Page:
Cells are able to deform, migrate or integrate external mechanical cues such as forces or rigidity of the environment. These capabilities are essential all along the life of an organism starting from development to pathologies.
Our team developed during the last years a new approach to access to these properties at the scale of in vitro networks, subcellular structures in vitro or in cellulo, isolated cells and cell monolayer. We use dipolar forces that develop in superparamagnetic colloids in an homogenous magnetic field to follow the deformation of biological structures under controlled forces (applied and tuned by the intensity of the magnetic field). In addition, the self-assembly of the colloids into chains allow high throughput of the measurements to be obtained.

Based on this technique we have studied the link between architecture and mechanics of dense branched networks resembling the ones found in the leading edge of a moving cell (Arp2/3 machinery) using a minimal mix of proteins (Pujol et al. 2012, Tavacoli et al 2013, Bauër et al. 2017) or yeast extract (Planade et al. 2019, Belbahri et al 2022)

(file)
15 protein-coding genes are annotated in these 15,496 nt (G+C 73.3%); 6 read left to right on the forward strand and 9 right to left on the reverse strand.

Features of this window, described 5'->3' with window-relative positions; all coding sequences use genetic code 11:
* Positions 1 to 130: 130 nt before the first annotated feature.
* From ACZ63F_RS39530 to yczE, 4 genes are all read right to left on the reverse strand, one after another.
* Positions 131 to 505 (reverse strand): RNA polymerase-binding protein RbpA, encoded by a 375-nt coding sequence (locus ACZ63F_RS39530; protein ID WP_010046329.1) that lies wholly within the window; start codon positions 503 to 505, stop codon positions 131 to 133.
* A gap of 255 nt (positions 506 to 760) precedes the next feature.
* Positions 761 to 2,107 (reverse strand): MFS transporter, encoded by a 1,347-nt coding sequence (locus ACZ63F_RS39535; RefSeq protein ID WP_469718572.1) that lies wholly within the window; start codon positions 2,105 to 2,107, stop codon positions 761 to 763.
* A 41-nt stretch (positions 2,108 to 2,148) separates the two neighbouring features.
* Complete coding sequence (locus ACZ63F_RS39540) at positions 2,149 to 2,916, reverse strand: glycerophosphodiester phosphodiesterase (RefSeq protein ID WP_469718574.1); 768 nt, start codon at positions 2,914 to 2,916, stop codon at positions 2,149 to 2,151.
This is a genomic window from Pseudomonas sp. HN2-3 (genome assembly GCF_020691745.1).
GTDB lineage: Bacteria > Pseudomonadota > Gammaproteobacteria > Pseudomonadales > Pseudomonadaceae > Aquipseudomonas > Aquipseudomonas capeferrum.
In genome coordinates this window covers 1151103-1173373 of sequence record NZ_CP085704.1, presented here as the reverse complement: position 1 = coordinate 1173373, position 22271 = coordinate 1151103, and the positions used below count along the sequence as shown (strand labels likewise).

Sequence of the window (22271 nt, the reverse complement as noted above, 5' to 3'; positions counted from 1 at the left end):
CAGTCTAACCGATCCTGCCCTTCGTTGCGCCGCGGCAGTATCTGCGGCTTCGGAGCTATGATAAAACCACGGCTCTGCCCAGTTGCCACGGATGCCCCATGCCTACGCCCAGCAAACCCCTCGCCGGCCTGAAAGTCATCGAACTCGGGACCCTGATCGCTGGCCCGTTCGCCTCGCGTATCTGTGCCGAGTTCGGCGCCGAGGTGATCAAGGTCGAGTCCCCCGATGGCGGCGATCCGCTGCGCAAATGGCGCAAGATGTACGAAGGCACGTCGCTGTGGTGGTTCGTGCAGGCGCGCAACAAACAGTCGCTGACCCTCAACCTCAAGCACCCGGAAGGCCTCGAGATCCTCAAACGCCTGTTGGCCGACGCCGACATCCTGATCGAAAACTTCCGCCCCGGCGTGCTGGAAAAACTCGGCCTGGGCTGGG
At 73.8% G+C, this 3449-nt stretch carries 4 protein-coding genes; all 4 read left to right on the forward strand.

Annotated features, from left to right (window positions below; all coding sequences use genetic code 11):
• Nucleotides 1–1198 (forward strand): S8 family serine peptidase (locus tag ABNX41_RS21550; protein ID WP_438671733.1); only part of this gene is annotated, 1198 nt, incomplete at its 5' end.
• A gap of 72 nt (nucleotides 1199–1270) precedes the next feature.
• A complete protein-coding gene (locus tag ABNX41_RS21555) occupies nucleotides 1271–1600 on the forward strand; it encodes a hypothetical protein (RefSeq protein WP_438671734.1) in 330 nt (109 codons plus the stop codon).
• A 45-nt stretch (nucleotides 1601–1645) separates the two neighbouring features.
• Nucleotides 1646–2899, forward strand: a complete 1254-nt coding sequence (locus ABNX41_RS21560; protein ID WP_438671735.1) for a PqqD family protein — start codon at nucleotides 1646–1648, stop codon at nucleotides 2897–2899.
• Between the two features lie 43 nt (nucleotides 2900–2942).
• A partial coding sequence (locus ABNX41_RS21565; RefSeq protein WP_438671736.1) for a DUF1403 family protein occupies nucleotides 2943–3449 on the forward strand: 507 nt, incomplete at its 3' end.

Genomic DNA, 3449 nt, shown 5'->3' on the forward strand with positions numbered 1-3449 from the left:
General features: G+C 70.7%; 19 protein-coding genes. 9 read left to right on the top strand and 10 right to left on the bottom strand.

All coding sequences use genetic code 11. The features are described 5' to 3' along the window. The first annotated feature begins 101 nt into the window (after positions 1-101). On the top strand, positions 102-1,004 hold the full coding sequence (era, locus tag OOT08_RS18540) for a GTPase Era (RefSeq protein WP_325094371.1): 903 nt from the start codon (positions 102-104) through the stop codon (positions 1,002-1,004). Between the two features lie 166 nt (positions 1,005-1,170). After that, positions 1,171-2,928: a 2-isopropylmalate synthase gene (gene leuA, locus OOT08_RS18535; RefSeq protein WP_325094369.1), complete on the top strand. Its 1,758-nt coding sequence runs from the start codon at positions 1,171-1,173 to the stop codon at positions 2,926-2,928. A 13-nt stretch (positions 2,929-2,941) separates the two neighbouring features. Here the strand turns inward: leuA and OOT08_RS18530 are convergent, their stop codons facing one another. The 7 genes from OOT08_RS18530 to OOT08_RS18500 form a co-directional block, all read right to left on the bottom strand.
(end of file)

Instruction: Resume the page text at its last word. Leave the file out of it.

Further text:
More recently we have implemented the technique inside live cells to assess the biophysics of the cell cortex (Laplaud et al 2021)

This work is a daily collaboration with Julien Heuvingh (PMMH, ESPCI).

External Collaborations:


Project FruSA granted by the French ANR ANR-22-CE30-0024

Project CoMePol granted by the French ANR ANR-21-CE13-0048

Project MUSCACTIN granted by the French ANR 15-CE13-0004, 2015-2020.

Previous PhD Students and Post-Doc:

Thomas Pujol (PhD, 2009-2012), Joseph Tavacoli (Post-Doc, 2011-2013), Pierre Bauër (PhD, 2012-2015), Jessica Planade (PhD, 2013-2016), Cesar Vanecia-Gallardo (2017-2019), Reda Belbahri (2016-2019), Magdalean Kopec (2019-2023).